Cell phone precautions you should take

In the wake of a World Health Organization report that now lists cell phones in a "possibly carcinogenic" category, alongside substances such as the pesticide DDT and engine exhaust, you may be a bit alarmed.

Experts say cellphones are possibly carcinogenic

But what does the report actually mean?

On "The Early Show," CBS News Medical Correspondent Dr. Jennifer Ashton said it reveals there are more unanswered questions than real answers about cell phone use. She explained the organization is just erring on the side of caution.

Special Section: Dr. Jennifer Ashton
Dr. Jennifer Ashton on Twitter

"They're saying. 'We just don't know, so we are going to be overly cautious,"' she said. "There could be a link. When they put this in the category of possibly carcinogenic or cancer-causing, what they're really saying is there is limited evidence existing in human beings. The animal studies also might be limited or insufficient to make a judgment, and therefore they're erring on the side of caution."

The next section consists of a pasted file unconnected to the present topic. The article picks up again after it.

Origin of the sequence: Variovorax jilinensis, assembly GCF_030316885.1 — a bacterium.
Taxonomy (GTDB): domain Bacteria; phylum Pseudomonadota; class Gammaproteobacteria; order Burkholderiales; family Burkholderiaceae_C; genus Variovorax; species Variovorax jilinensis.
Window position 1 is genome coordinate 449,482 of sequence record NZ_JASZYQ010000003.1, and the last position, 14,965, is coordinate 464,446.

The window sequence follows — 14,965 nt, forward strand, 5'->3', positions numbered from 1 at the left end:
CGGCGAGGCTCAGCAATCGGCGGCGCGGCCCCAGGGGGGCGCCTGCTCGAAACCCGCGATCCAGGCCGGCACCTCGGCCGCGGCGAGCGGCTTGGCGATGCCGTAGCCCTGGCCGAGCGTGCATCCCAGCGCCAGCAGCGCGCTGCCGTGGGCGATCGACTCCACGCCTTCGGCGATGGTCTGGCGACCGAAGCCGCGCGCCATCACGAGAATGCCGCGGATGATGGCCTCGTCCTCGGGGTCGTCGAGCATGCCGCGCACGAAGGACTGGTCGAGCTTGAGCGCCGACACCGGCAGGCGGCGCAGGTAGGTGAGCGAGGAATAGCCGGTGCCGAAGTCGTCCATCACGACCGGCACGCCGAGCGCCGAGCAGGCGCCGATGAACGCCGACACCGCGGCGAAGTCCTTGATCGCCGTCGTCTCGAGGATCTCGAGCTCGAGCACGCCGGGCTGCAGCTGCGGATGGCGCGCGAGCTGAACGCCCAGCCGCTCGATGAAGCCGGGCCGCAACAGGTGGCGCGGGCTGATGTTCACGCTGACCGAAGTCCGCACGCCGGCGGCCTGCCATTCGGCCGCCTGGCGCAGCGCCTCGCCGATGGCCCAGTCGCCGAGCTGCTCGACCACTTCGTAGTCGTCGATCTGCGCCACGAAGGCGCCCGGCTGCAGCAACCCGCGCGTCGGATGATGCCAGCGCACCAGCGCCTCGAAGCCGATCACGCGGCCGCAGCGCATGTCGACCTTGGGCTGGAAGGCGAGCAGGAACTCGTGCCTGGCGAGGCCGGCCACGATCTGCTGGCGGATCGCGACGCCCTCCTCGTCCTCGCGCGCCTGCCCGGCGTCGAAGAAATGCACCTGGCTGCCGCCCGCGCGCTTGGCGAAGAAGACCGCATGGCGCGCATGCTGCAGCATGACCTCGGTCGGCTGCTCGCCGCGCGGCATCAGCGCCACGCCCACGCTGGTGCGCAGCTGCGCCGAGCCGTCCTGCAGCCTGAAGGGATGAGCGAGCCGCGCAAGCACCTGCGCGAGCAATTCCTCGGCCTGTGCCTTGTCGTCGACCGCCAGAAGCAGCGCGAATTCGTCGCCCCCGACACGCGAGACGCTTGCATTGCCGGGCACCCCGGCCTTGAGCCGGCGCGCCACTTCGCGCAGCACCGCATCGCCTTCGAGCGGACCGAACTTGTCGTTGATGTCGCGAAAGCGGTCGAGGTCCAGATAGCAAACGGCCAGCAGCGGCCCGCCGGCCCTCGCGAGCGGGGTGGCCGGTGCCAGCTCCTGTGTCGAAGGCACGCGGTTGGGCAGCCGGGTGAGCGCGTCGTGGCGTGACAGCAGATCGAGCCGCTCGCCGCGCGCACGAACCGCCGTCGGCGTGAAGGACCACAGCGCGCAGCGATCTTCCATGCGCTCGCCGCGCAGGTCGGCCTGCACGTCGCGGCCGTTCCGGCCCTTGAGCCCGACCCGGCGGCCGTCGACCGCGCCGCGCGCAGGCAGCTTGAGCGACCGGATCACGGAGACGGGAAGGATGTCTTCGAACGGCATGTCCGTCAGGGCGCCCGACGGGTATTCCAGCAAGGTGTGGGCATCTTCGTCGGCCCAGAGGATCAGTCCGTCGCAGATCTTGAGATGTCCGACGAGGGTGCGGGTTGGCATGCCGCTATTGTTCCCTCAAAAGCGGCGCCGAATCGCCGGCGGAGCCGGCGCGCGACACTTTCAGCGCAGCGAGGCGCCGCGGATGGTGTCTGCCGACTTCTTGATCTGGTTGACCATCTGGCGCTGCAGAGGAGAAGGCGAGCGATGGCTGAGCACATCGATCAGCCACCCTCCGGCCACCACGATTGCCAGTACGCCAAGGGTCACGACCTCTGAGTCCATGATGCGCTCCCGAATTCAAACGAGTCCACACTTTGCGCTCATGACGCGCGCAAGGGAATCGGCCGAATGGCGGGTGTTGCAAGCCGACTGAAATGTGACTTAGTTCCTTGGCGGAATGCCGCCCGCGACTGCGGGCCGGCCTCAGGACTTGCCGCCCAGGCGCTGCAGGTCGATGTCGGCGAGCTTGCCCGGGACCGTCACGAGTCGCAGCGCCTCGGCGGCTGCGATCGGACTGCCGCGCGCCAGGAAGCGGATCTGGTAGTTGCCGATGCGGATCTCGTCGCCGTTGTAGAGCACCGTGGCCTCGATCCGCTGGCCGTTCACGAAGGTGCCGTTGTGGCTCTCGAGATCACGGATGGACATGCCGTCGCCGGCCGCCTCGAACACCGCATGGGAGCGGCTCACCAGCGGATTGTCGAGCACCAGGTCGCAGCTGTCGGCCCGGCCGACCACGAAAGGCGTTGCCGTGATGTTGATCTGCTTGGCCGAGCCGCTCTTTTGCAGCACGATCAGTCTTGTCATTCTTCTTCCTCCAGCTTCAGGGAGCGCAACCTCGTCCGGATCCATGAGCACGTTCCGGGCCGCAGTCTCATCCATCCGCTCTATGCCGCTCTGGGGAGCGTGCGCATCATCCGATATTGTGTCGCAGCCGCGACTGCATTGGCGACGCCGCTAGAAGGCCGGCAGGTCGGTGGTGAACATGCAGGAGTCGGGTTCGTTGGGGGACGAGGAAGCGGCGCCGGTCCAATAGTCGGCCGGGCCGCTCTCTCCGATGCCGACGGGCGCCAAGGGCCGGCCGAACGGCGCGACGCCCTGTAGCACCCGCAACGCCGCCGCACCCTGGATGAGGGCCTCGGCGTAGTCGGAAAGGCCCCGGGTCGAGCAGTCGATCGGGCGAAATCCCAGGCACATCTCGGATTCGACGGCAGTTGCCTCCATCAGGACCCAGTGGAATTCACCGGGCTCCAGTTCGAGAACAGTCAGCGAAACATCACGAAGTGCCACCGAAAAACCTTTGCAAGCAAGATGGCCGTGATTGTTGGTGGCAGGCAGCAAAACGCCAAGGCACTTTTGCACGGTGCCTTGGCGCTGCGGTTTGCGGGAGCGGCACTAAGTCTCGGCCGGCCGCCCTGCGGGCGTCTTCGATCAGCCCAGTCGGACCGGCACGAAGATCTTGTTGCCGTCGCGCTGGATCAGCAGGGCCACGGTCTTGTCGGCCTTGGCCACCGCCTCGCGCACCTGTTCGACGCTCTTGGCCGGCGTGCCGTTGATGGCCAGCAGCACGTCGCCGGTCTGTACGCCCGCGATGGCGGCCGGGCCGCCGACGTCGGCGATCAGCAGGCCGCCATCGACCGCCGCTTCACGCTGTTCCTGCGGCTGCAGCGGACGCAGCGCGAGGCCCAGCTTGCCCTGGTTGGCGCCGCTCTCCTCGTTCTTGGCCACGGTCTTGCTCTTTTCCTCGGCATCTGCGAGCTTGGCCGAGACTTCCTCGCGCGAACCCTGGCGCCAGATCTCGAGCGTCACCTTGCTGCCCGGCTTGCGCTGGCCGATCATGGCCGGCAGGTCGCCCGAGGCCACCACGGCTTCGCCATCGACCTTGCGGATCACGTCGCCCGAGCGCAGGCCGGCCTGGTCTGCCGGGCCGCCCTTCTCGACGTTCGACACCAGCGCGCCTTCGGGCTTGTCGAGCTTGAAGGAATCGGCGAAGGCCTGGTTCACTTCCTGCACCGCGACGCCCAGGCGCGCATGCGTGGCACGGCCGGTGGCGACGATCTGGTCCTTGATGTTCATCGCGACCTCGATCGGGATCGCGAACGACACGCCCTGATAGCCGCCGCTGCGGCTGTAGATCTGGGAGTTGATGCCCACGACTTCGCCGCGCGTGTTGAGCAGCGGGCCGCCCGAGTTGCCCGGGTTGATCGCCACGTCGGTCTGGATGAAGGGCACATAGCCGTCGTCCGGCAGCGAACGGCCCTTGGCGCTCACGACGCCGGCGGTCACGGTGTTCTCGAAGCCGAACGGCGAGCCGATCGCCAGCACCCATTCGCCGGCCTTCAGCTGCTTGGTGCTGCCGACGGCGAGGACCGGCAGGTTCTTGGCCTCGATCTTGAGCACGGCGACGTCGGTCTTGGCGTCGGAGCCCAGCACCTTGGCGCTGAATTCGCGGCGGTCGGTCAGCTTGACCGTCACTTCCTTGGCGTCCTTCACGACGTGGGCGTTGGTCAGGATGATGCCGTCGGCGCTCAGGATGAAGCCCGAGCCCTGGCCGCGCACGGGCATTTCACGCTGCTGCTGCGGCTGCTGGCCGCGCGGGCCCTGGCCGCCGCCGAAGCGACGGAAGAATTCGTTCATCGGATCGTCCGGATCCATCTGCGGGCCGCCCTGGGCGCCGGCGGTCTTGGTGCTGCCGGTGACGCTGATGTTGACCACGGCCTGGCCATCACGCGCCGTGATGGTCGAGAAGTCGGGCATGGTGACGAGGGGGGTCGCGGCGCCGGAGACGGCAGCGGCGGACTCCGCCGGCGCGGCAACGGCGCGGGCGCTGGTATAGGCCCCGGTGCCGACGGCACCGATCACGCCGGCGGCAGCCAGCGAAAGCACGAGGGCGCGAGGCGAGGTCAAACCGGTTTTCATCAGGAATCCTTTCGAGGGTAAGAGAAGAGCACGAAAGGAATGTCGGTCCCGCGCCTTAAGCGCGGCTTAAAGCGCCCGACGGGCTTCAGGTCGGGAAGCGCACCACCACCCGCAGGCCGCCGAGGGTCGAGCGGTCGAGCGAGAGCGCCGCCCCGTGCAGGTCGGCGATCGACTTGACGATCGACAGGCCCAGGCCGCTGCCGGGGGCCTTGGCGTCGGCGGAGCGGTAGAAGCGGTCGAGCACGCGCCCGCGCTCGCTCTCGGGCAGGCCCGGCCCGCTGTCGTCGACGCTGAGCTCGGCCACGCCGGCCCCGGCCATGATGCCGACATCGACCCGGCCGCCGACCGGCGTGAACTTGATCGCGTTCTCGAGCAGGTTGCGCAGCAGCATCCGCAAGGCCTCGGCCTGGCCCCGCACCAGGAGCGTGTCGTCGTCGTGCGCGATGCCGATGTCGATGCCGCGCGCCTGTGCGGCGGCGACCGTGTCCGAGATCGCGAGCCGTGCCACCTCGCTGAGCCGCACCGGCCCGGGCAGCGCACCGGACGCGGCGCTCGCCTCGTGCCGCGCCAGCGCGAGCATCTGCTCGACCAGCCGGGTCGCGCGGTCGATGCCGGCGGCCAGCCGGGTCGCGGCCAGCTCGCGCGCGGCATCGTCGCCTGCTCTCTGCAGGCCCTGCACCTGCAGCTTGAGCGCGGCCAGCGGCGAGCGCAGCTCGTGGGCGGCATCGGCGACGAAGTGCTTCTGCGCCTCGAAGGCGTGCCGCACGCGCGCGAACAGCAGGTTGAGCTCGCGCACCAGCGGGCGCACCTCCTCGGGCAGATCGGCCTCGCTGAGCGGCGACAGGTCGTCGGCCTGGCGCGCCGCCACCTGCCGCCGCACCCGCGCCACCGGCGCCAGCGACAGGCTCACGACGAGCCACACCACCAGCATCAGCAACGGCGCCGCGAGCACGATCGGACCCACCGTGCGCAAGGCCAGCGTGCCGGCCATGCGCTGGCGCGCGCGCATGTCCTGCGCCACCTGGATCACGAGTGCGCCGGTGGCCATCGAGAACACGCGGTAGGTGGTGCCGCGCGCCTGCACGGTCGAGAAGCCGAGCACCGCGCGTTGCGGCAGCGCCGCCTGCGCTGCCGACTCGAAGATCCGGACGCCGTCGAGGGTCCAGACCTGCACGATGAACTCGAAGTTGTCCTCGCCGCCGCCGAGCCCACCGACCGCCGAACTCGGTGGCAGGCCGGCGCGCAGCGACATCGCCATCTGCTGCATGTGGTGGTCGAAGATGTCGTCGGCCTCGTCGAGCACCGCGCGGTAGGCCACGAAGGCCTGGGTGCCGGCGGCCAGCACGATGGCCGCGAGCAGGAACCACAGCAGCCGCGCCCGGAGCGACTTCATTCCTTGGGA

As for the possible link to brain cancer, Ashton said, cell phones basically act like a microwave, emitting potentially damaging radio frequency energy.

Recent studies, Ashton said, have shown that cell phone use can change the way brain cells use sugar or glucose, and can affect that type of metabolism with prolonged and high-frequency use.

"There can potentially be cellular changes," she said.

However, Ashton noted, when you look at brain cancer, you have to understand that the cell phone use in the world has gone up dramatically over the past decade, but brain tumor rates have really remained unchanged.

She said, "This will be an area of ongoing research."

To help avoid your exposure to the radio frequency energy emitted from the phone, Ashton said you want to keep your head as far as possible from the phone.

Ashton suggested, "You can use a hands-free device or speakerphone. ... As long as you're not driving, texting might be better, writing a letter might be better. Again, when you're inside, use a landline."

Children also may need an extra eye with their phones, Ashton said.

"When you talk about it tochildren, over three quarters of children aged 12 and under in that age group already have use of a cell phone," she said. "Again, they're using it longer, and we don't know what the effects are on the developing brain. We do know their skull is a little bit thinner than the adult skull. There are zero data looking at cell phone use in kids. Those studies will be ongoing."

CNET has prepared a special report on cell phone radiation, in addition to an expert Q&A on possible health risks of cellphone use and compete ratings on cellphone radiation levels. Check it out here.